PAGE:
No control over output resolution? Sound problems! Poor multiwindow and multitasking?

    I really was hoping for a better experience than your reviewer reported.

  • Kurt 28/05/2012, 10:52 pm

    So its always going to be at that resolution? That really is a big letdown if true. Like native resolutions on my monitors.

  • Jeff 29/05/2012, 12:04 am

    I would be interested to know if will run on a Chromebook or Chromebox.

  • Greg 29/05/2012, 12:07 am

    All those negatives surprised me, except for the one about opening up multiple tabs/windows. The first Chromebooks had a poor processor so this is an issue. My parents are getting a new computer soon and I’m hoping they get the Chromebox, but I don’t know if it would work right with their wireless router. Love Chrome 🙂

  • earls 29/05/2012, 1:58 am

    Jack, resolution control and better multi-window management should be arriving in the software very soon. I personally believe that’s why the hardware launch has been delayed.

    Games to try should include, Bastion, From Dust, Wolf3D, and Mini-Ninjas.

  • jrr 29/05/2012, 2:30 am

    A practical problem with Chrome OS is that it’s limited to only Chrome browser – how many times have you had to pull up a secondary browser to get a site to work? Once or twice a week I launch Firefox specifically to view a site that won’t work correctly in Chrome.

    Perhaps it’d be possible to shove an alternate browser into a Chrome ‘app’…

  • Connie New 29/05/2012, 2:42 am

    Essentially a net-top which costs more than average net-top, but limitations in every department apart from speed of boot. I like the concept. For a life on the cloud, hardware is pretty much immaterial, all you need is bandwidth and the ability to run a HTML 5 browser…I use a Chromebook and find it very effective when connected, but significantly crippled when off line.

  • PAEz 30/05/2012, 12:31 am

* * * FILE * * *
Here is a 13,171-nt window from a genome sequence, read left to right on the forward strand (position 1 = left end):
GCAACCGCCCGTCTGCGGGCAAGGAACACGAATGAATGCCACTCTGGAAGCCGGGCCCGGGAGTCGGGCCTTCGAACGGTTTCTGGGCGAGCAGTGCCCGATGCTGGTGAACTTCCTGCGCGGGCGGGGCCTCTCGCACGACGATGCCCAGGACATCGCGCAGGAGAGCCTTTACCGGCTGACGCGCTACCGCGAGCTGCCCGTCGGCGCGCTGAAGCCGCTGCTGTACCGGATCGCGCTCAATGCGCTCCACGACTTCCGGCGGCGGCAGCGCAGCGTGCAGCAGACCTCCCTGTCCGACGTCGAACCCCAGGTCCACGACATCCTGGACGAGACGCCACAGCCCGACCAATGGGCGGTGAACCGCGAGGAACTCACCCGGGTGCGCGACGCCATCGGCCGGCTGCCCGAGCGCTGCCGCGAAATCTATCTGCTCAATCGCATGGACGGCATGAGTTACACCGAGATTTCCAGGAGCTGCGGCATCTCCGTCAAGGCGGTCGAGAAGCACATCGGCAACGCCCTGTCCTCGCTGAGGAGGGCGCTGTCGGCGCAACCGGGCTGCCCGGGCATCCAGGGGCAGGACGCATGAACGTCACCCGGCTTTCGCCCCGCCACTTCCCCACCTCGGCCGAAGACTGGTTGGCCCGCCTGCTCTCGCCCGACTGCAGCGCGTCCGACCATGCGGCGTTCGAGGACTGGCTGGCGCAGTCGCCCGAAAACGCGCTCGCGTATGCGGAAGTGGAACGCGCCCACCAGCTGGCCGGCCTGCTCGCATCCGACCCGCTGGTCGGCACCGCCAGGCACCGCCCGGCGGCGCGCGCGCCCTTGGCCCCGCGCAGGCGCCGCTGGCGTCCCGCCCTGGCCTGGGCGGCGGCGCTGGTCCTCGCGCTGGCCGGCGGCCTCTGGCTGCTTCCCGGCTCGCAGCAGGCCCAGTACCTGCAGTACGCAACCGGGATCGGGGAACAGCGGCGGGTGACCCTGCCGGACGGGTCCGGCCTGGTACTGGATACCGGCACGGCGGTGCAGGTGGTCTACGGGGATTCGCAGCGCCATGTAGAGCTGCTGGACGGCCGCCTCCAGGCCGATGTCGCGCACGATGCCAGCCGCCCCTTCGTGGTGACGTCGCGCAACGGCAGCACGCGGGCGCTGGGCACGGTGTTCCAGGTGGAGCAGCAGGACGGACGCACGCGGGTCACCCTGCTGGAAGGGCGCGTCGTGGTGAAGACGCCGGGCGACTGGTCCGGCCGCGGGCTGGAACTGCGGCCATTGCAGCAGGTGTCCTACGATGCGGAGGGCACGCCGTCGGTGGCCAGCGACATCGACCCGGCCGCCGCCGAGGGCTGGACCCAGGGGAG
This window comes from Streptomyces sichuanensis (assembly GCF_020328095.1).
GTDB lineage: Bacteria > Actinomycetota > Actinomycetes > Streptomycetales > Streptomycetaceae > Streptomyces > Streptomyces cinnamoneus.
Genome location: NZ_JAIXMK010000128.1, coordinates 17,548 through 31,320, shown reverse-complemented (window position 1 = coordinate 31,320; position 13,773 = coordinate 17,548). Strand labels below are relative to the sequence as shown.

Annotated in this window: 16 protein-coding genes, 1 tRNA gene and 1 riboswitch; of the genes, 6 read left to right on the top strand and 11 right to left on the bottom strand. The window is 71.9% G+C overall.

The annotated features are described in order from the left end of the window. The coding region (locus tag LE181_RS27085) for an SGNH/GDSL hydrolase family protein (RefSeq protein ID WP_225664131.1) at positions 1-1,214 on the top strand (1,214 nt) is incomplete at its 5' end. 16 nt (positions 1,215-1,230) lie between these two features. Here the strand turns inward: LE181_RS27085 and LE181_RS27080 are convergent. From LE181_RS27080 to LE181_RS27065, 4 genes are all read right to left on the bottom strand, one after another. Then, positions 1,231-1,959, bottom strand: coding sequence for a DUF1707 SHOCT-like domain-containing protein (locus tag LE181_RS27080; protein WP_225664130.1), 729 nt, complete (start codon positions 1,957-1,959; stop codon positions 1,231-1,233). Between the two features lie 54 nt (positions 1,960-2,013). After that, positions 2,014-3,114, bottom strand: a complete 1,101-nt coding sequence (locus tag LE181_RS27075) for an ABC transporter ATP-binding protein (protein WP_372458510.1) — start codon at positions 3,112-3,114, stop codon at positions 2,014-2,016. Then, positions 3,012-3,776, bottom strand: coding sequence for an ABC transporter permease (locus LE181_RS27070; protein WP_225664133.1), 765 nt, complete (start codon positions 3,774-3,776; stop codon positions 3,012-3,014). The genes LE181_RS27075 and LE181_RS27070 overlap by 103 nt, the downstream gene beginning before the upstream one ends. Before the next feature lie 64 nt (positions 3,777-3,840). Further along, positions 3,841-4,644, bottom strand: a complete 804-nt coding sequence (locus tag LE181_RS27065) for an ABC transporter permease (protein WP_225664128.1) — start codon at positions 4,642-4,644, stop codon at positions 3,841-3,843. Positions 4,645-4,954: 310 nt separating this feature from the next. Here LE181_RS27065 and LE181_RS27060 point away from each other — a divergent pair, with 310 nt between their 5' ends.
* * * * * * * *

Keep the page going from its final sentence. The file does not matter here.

I love Google and Chrome, but I really dont understand why the average person would want one of these?
    If I got one the first thing I would try and do is stick Windows and then Chrome on it. By the sounds of the specs it would run Windows nice and I have absolutely no clue as to why ChromeOS would be better than Windows with Chrome?…the cloud? Ive got Chrome and dropbox installed on my Windows machine, what else do I need?….what else do I get if I go with ChromeOS?
    Seriously, can anyone say?
    (Feel free to swap the word Windows with Linux if your a geek and Mac if your a sheep)

    I can see advantages for ChromeOS in a multi user business or school situation, but that’s it.

  • Jay 30/05/2012, 4:06 am

    So the update pushed out today adds multi-task window support. It still feels a bit like a kludge, and auto-sizing of windows as you push to the left or right edges does not re-size perfectly; some scrolling left or right might still be required depending on the site. No extended display support in this build.

  • Jay 30/05/2012, 4:25 am

    And here is a copy of part of a conversation between Melissa Daniels of Google and I via Google+. She recommended I try cycling through the CTRL + Full Screen button to see if that addressed the monitor display issue. My response:

    “Thanks. So this behaves in a manner that forces dual-displays to the same resolution? Sending video to two displays of disparate resolutions, they both get forced to the lowest common resolution they can support, in this case 1280 X 1024.

    Cycling through the full-screen button allows one of them to display at their native resolution, and blanks the other display.”

    But it cannot support two displays at their native resolution if they are different, at least with one over DisplayPort and the other over DVI, unless it is just not doing it with me using the DisplayPort to HDMI cable.

  • chromeuser 31/05/2012, 3:53 pm

    A chromebook or a Chromebox instills the essence of lightweight computing, as compared to high-spec, heavily loaded Windows machines that bog down to a crawl after extended use. Windows user must constantly deal with virus attacks and endless patches that put the OS under extreme stress. A good analogy is comparing a lightweight and fast Lotus sports car and a heavy and bloated SUV. Some reviewers wrongly accuse Chrome OS machines of being underpowered, because they were not designed to run inefficient Windows OS. A 250 HP Lotus is fast, but a 250 HP SUV, weighing over 5000 pounds, is a snail.